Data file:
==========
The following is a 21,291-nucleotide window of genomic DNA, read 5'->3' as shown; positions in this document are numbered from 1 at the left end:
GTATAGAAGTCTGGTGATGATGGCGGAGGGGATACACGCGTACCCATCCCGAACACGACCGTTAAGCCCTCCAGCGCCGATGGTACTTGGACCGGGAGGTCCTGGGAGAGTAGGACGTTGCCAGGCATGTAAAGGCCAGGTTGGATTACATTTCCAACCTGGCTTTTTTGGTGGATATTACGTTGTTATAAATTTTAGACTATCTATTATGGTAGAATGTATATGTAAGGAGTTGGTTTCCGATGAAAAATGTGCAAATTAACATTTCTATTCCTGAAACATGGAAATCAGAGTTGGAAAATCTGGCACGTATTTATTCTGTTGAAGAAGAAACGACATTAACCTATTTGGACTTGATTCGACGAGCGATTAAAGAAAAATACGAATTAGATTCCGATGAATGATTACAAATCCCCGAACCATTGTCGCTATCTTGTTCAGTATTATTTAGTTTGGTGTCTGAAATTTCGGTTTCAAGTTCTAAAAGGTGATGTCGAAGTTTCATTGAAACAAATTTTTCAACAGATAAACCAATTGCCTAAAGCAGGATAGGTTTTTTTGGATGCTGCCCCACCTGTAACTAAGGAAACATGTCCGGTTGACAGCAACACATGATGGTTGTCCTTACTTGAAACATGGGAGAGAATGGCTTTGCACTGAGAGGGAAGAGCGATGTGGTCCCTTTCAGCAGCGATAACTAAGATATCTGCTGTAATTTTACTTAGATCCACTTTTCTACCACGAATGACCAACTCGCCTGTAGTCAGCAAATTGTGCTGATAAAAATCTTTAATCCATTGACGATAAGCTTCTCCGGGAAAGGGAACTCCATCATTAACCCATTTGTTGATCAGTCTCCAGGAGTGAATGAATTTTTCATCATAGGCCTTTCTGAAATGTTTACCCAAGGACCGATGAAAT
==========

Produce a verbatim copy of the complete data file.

The following is a 21,291-nucleotide window of genomic DNA, read 5'->3' as shown; positions in this document are numbered from 1 at the left end:
GTATAGAAGTCTGGTGATGATGGCGGAGGGGATACACGCGTACCCATCCCGAACACGACCGTTAAGCCCTCCAGCGCCGATGGTACTTGGACCGGGAGGTCCTGGGAGAGTAGGACGTTGCCAGGCATGTAAAGGCCAGGTTGGATTACATTTCCAACCTGGCTTTTTTGGTGGATATTACGTTGTTATAAATTTTAGACTATCTATTATGGTAGAATGTATATGTAAGGAGTTGGTTTCCGATGAAAAATGTGCAAATTAACATTTCTATTCCTGAAACATGGAAATCAGAGTTGGAAAATCTGGCACGTATTTATTCTGTTGAAGAAGAAACGACATTAACCTATTTGGACTTGATTCGACGAGCGATTAAAGAAAAATACGAATTAGATTCCGATGAATGATTACAAATCCCCGAACCATTGTCGCTATCTTGTTCAGTATTATTTAGTTTGGTGTCTGAAATTTCGGTTTCAAGTTCTAAAAGGTGATGTCGAAGTTTCATTGAAACAAATTTTTCAACAGATAAACCAATTGCCTAAAGCAGGATAGGTTTTTTTGGATGCTGCCCCACCTGTAACTAAGGAAACATGTCCGGTTGACAGCAACACATGATGGTTGTCCTTACTTGAAACATGGGAGAGAATGGCTTTGCACTGAGAGGGAAGAGCGATGTGGTCCCTTTCAGCAGCGATAACTAAGATATCTGCTGTAATTTTACTTAGATCCACTTTTCTACCACGAATGACCAACTCGCCTGTAGTCAGCAAATTGTGCTGATAAAAATCTTTAATCCATTGACGATAAGCTTCTCCGGGAAAGGGAACTCCATCATTAACCCATTTGTTGATCAGTCTCCAGGAGTGAATGAATTTTTCATCATAGGCCTTTCTGAAATGTTTACCCAAGGACCGATGAAAT